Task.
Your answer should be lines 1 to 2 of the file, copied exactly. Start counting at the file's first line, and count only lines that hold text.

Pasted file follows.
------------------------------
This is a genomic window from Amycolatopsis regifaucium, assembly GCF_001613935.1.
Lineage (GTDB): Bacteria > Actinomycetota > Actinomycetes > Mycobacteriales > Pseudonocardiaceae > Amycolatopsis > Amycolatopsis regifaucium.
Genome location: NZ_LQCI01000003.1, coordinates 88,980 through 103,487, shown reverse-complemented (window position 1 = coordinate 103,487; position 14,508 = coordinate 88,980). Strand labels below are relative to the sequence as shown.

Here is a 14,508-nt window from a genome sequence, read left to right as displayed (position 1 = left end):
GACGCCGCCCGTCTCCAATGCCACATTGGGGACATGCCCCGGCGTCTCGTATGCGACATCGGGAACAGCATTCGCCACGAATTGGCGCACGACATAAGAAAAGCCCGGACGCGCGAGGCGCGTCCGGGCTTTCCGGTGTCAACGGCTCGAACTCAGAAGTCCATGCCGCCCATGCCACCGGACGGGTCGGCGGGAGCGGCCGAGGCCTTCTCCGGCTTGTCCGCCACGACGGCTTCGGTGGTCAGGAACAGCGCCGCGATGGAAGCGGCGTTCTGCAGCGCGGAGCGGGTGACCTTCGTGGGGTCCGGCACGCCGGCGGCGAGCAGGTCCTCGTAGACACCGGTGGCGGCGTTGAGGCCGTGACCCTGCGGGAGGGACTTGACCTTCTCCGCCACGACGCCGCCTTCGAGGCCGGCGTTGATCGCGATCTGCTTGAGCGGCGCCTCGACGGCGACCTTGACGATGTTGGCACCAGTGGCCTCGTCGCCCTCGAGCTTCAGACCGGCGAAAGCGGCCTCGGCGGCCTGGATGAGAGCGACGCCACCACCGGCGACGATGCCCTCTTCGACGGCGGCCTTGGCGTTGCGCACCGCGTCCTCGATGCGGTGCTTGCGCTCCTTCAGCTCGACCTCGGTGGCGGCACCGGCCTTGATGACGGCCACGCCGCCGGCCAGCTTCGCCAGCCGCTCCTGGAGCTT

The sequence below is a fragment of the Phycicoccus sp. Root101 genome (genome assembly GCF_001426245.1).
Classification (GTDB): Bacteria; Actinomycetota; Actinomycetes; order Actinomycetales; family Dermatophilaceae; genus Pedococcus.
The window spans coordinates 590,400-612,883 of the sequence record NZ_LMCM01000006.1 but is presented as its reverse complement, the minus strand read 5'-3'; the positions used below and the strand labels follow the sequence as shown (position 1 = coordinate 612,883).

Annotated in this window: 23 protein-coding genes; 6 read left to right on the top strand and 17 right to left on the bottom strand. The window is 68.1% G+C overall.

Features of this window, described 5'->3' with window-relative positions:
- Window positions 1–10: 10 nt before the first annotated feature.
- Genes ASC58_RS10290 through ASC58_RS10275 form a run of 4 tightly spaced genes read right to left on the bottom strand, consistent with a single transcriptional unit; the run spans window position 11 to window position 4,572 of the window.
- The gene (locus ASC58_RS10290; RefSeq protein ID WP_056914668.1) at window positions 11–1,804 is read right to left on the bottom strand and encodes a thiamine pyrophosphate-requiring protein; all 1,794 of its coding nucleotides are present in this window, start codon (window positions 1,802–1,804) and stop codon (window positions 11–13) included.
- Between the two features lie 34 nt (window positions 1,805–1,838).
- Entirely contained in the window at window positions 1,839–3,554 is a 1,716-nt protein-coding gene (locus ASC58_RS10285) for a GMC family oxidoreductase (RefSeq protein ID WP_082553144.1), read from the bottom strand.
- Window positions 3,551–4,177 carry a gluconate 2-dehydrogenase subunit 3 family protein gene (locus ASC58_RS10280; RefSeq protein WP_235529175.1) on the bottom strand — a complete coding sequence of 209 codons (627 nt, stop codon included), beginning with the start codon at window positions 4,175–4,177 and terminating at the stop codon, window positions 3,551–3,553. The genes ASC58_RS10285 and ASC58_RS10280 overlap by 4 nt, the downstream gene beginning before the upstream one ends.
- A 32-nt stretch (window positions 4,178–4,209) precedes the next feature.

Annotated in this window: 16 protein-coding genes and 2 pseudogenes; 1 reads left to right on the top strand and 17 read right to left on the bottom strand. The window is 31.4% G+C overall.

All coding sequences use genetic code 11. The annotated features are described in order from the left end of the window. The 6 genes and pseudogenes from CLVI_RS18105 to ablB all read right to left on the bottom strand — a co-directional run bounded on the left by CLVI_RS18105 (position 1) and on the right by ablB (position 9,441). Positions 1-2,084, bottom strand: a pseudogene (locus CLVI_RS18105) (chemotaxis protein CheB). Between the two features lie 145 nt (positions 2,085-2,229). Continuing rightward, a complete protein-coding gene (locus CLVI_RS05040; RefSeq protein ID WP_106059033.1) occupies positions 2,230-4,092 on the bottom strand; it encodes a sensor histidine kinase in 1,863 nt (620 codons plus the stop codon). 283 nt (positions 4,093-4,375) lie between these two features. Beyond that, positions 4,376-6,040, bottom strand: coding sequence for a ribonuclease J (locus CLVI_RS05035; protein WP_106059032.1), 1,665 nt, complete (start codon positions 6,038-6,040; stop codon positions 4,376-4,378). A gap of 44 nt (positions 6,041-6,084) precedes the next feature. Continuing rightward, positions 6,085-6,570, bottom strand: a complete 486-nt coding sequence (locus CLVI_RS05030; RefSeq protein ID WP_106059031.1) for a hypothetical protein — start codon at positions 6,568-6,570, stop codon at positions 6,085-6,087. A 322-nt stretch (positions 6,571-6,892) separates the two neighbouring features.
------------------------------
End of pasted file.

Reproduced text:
This is a genomic window from Amycolatopsis regifaucium, assembly GCF_001613935.1.
Lineage (GTDB): Bacteria > Actinomycetota > Actinomycetes > Mycobacteriales > Pseudonocardiaceae > Amycolatopsis > Amycolatopsis regifaucium.